I am sick.emanuel ame

When Trayvon Martin was murdered, I wrote this. When Mike Brown was shot down in Ferguson and his body left unattended in the street for four long inexcusable hours, I was outraged. And more so when the police officer was not even indicted, much less convicted.

And then Tamir Rice, age 12. 12 years old! I felt too numb to even say his name.

But we must say their names: Eric Garner, Tony Robinson, Eric Harris, Walter Scottso many others.

And now nine people at prayer and Bible study, massacred. Nine Black people. Black leaders and teachers and pastors. The senior pastor who was also a state senator. The choice of a Wednesday night prayer meeting in the Emanuel African Methodist Episcopal Church in Charleston was no accident. The 21 year old white supremacist traveled to that city, to that church, to kill people.  If you have not read the history of this church, please do so.

I am sick.

Sick of heart and mind and soul. Sickened for a nation poisoned by racism. Sickened for Black parents who fear for their children’s lives. Sickened for a gun-crazed society blind to common sense.

Charleston’s long history in the struggle of Black people in this country – the Old Slave Mart remains a central tourist attraction – continues. The confederate flag flies over the South Carolina State House even now.

What are we to do? First, we cry. We grieve. We open our eyes and look. We allow ourselves to feel the horror of what is happening. We do not go numb. We cannot.

We inform ourselves. And then we choose our battles. For one person, it may be showing up at the courthouse in protest; for another it may be starting to learn about his own White privilege; for yet another, it may be working to change discriminatory voter registration laws. We pay attention. We ask for guidance. We stretch beyond our comfort zones. We stretch some more.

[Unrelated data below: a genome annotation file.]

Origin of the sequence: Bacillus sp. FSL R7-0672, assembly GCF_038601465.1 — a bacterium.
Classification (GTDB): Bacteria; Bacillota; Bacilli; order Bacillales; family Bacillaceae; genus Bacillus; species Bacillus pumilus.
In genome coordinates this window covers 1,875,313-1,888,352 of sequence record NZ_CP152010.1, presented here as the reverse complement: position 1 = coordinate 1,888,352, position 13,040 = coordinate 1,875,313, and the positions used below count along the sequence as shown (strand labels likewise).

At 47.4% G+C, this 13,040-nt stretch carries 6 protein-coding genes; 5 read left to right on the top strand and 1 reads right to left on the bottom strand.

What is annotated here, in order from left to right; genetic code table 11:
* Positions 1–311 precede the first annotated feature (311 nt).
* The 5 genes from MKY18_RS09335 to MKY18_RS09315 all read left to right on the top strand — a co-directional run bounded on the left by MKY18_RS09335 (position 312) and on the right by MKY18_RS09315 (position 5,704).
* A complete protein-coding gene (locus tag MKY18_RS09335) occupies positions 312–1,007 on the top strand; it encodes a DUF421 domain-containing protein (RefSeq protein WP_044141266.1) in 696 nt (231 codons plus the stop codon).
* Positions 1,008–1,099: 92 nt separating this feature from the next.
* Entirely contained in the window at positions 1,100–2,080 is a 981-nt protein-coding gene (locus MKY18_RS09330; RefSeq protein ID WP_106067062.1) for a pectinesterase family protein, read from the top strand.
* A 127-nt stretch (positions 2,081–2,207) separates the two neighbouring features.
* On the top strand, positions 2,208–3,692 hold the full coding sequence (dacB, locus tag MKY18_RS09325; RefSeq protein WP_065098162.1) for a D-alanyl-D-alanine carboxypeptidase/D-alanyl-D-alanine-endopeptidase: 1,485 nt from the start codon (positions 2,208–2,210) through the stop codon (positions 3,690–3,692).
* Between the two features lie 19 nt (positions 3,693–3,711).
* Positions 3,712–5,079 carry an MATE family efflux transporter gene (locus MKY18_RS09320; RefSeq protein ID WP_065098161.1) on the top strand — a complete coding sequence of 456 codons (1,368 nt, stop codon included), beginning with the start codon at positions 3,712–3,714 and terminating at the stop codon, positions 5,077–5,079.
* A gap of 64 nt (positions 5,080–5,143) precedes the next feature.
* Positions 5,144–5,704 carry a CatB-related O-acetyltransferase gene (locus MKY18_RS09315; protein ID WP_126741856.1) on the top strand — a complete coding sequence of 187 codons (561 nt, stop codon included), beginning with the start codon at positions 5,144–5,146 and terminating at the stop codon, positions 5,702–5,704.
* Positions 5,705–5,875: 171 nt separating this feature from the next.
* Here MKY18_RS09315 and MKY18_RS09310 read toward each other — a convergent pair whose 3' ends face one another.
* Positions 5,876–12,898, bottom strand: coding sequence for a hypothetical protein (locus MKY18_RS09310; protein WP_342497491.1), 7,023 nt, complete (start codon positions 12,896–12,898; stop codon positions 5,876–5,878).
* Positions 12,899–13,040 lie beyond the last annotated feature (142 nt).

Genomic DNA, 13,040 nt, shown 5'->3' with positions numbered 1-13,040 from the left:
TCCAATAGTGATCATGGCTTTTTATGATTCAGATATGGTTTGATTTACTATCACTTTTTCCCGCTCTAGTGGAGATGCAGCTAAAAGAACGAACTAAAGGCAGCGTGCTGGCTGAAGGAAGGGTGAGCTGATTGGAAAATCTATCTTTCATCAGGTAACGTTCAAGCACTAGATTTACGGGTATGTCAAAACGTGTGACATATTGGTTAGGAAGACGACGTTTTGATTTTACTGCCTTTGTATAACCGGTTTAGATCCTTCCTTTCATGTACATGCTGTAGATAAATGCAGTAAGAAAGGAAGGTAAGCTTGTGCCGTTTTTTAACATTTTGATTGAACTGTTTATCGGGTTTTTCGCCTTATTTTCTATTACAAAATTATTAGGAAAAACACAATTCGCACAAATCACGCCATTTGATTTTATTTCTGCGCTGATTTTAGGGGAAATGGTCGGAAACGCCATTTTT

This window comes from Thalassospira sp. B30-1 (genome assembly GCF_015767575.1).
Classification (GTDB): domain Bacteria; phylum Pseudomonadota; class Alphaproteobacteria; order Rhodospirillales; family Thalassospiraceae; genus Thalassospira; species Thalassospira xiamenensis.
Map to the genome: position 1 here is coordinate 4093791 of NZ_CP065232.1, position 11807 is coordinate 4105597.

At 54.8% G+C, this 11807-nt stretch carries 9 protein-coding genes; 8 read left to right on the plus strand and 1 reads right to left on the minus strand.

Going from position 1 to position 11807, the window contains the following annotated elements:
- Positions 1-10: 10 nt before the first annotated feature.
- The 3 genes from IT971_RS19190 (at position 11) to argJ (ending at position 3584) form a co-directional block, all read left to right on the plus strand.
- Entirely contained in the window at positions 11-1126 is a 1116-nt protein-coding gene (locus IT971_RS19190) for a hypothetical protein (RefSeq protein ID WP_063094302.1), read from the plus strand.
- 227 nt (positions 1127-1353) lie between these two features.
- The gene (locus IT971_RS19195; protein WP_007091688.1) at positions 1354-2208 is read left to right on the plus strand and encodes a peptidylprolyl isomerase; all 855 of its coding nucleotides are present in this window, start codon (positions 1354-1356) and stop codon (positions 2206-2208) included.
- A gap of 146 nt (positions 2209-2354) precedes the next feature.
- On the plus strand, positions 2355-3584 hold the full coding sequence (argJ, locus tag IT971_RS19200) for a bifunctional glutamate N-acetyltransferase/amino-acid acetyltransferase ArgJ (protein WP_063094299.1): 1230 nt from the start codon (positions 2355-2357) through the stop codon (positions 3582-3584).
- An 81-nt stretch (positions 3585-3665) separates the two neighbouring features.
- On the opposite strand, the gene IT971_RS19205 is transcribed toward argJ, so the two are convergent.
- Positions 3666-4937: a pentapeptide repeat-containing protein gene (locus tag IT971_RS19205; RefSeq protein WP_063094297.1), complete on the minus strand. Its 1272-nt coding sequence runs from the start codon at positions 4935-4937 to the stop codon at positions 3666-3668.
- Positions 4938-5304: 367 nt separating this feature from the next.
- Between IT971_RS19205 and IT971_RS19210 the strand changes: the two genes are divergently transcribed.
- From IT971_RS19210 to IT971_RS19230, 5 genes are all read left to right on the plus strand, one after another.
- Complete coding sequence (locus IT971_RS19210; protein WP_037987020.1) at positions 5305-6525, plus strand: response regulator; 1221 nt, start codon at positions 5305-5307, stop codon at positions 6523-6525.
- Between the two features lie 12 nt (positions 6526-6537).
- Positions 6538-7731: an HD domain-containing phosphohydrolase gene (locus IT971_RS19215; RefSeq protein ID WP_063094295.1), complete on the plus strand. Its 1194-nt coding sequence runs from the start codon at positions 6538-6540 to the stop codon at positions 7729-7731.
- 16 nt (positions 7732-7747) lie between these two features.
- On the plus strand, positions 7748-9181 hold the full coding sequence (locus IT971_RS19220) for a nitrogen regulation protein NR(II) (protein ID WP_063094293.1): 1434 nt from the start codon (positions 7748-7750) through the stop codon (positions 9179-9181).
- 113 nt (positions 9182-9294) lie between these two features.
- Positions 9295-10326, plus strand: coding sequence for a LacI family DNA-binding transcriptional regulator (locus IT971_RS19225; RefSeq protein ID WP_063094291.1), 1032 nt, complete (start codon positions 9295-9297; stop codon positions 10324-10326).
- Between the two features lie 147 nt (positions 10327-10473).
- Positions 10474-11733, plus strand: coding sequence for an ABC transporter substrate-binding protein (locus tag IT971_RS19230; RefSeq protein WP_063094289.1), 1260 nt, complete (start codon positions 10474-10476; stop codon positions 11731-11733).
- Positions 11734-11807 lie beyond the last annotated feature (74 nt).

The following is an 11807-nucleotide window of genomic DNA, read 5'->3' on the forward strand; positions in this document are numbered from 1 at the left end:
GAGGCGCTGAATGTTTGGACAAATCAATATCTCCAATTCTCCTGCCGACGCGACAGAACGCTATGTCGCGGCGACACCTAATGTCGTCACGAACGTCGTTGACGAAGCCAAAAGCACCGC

We decide this is not the country we desire. We hold the vision of the community we want to see. We take a first step. And then another one.

We hold hands. This is not their problem and it is not yours or mine alone. It is ours.

We pray. We remember Dr. King: Our lives begin to end the day we become silent about things that matter.

And tonight, we remember those who’ve died:

-Clementa Pinckney, 41, the primary pastor who also served as a state senator.

–Cynthia Hurd, 54, St. Andrews regional branch manager for the Charleston County Public Library system.

–Sharonda Coleman-Singleton, 45, a church pastor, speech therapist and coach of the girls’ track and field team at Goose Creek High School.

–Tywanza Sanders, 26, who had a degree in business administration from Allen University, where Pinckney also attended.

–Ethel Lance, 70, a retired Gilliard Center employee who has worked recently as a church janitor.

–Susie Jackson, 87, Lance’s cousin who was a longtime church member.

–DePayne Middleton-Doctor, 49, a pastor who retired in 2005 as Charleston County director of the Community Development Block Grant Program.

–Myra Thompson, 59, a pastor at the church.

–Daniel Simmons Sr., 74, a pastor, who died in a hospital operating room.

God of justice and mercy, God of light and truth, hold these saints. Breathe into us the spirit of these your people until we feel their hearts beating in our own chest. Enliven us with the energy they each brought to their work, the energy taken from them, and let it move us into action and compassion. Make us vessels of more love than we feel capable of giving. Fill our hollowed-out hearts with grace so big it flows out into every crevice of our community. Give us vision. Give us voices. Give us grace. Because there is no other way we can do this. Amen. 


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One Response to #Charlestonshooting

  1. Steve Collins June 19, 2015 at 1:01 pm #

    Truly a tragedy and sad commentary on our racism or at least acquiescence of its pervasiveness. Well said. Thanks for your essay and for sharing Jon Stewat’s commentary. We must all commit to do more to overcome this problem.

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